A novel debt-ceiling runaround that gets Obama's OK

Speaker of the House John Boehner, R-Ohio, and the House GOP leadership speak to reporters after a closed-door meeting on avoiding a potential debt crisis, at the Capitol in Washington, Tuesday, Jan. 22, 2013. Joining Boehner, from left, are Rep. Cathy McMorris Rodgers, R-Wash., chair of the Republican Conference, Rep. Lynn Jenkins, R-Kan., and House Majority Leader Eric Cantor, R-Va. House Republicans have said that they will not agree to a long-term debt ceiling increase unless the Senate works with them to pass a budget deal and have also threatened to withhold Congresss paychecks if either chamber fails to adopt a budget by April 15. (AP Photo/J. Scott Applewhite)
Speaker of the House John Boehner, R-Ohio, and the House GOP leadership speak to reporters after a closed-door meeting on avoiding a potential debt crisis, at the Capitol in Washington, Tuesday, Jan. 22, 2013. Joining Boehner, from left, are Rep. Cathy McMorris Rodgers, R-Wash., chair of the Republican Conference, Rep. Lynn Jenkins, R-Kan., and House Majority Leader Eric Cantor, R-Va. House Republicans have said that they will not agree to a long-term debt ceiling increase unless the Senate works with them to pass a budget deal and have also threatened to withhold Congresss paychecks if either chamber fails to adopt a budget by April 15. (AP Photo/J. Scott Applewhite) (J. Scott Applewhite)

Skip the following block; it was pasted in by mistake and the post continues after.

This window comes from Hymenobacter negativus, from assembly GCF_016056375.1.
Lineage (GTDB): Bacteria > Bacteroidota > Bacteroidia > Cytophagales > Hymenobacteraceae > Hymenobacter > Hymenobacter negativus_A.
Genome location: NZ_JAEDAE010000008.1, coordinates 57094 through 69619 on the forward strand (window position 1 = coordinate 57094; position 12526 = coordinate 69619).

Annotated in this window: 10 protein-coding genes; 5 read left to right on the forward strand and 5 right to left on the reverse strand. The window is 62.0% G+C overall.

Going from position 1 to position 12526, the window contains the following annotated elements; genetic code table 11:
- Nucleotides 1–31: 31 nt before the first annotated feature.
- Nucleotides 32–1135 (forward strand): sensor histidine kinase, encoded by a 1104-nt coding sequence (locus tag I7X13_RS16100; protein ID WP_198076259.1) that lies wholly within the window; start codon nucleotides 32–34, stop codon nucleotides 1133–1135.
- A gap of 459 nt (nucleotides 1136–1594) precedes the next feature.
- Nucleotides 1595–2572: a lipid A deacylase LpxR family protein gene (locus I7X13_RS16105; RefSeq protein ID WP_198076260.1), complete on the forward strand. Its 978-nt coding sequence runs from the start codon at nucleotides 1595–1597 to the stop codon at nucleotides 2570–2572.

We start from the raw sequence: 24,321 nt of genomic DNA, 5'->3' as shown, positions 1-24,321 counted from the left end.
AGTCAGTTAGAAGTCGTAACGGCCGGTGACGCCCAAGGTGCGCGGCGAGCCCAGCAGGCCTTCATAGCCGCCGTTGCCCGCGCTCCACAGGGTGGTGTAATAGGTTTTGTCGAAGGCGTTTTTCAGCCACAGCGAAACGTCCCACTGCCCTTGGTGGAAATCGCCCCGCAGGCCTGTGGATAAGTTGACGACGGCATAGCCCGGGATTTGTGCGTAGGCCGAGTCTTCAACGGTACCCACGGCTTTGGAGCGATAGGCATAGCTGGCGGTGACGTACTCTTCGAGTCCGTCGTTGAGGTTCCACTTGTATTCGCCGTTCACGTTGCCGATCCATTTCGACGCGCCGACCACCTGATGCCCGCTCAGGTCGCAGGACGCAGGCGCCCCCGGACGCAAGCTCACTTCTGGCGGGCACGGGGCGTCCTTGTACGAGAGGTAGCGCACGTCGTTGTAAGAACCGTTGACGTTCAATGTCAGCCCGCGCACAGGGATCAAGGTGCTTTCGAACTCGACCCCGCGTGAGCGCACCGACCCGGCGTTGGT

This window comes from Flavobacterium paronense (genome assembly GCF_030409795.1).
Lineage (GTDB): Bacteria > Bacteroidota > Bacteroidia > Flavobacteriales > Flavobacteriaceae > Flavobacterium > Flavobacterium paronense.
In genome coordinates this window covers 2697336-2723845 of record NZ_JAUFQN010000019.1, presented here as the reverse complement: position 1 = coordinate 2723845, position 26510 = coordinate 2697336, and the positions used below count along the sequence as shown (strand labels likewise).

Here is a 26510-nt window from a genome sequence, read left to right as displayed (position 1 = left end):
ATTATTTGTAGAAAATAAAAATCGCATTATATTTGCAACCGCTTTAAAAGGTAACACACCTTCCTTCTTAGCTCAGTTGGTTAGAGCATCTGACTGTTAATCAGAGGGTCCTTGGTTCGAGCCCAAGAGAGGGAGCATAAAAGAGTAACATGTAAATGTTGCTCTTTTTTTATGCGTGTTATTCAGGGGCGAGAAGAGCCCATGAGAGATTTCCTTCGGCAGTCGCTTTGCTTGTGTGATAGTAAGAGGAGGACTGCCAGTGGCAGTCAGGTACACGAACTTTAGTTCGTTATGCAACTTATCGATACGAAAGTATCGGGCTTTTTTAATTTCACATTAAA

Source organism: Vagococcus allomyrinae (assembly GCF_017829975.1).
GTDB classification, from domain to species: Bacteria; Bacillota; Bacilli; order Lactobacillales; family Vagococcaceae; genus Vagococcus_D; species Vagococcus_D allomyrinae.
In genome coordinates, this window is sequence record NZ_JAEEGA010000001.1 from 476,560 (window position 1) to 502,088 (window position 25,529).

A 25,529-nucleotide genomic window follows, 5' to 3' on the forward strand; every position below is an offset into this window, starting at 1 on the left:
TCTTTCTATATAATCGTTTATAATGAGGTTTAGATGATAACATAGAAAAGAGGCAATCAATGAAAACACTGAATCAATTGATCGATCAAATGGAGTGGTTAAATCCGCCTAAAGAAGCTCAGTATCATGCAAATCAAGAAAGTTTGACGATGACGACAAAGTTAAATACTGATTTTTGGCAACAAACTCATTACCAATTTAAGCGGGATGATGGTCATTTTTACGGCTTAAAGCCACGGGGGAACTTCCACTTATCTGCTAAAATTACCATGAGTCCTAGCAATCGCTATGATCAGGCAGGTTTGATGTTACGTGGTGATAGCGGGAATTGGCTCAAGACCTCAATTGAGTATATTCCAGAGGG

Posted: January 24, 2013

WASHINGTON - Forget about raising the federal debt limit. House Republicans are proposing to ignore it altogether - at least until May 18.

The House plans to vote Wednesday on a measure that would leave the $16.4 trillion borrowing limit intact but suspend it from the time the bill passes until mid-May. The declaration that the debt ceiling "shall not apply" means that the government could continue borrowing to cover its obligations to creditors until May 18.

This approach - novel in modern times - would let Republicans avoid a potentially disastrous fight over the debt limit without actually voting to let the Treasury borrow more money.

Besides postponing a partisan fight over the debt limit, the measure seeks to force Senate Democrats to negotiate over a formal budget resolution by mandating that lawmakers' paychecks be held in escrow starting April 15 unless Congress adopts a comprehensive blueprint for spending and tax policy.

White House spokesman Jay Carney said Tuesday that the White House welcomes the House Republicans' decision on the debt limit and that President Obama "wouldn't stand in the way" if the bill passes the House. "Clearly, we support extension of the debt ceiling without drama or delay. That has been his position forever - as president and since we've had these rather novel debates about whether or not we should engage in games of chicken over the full faith and credit of the United States."

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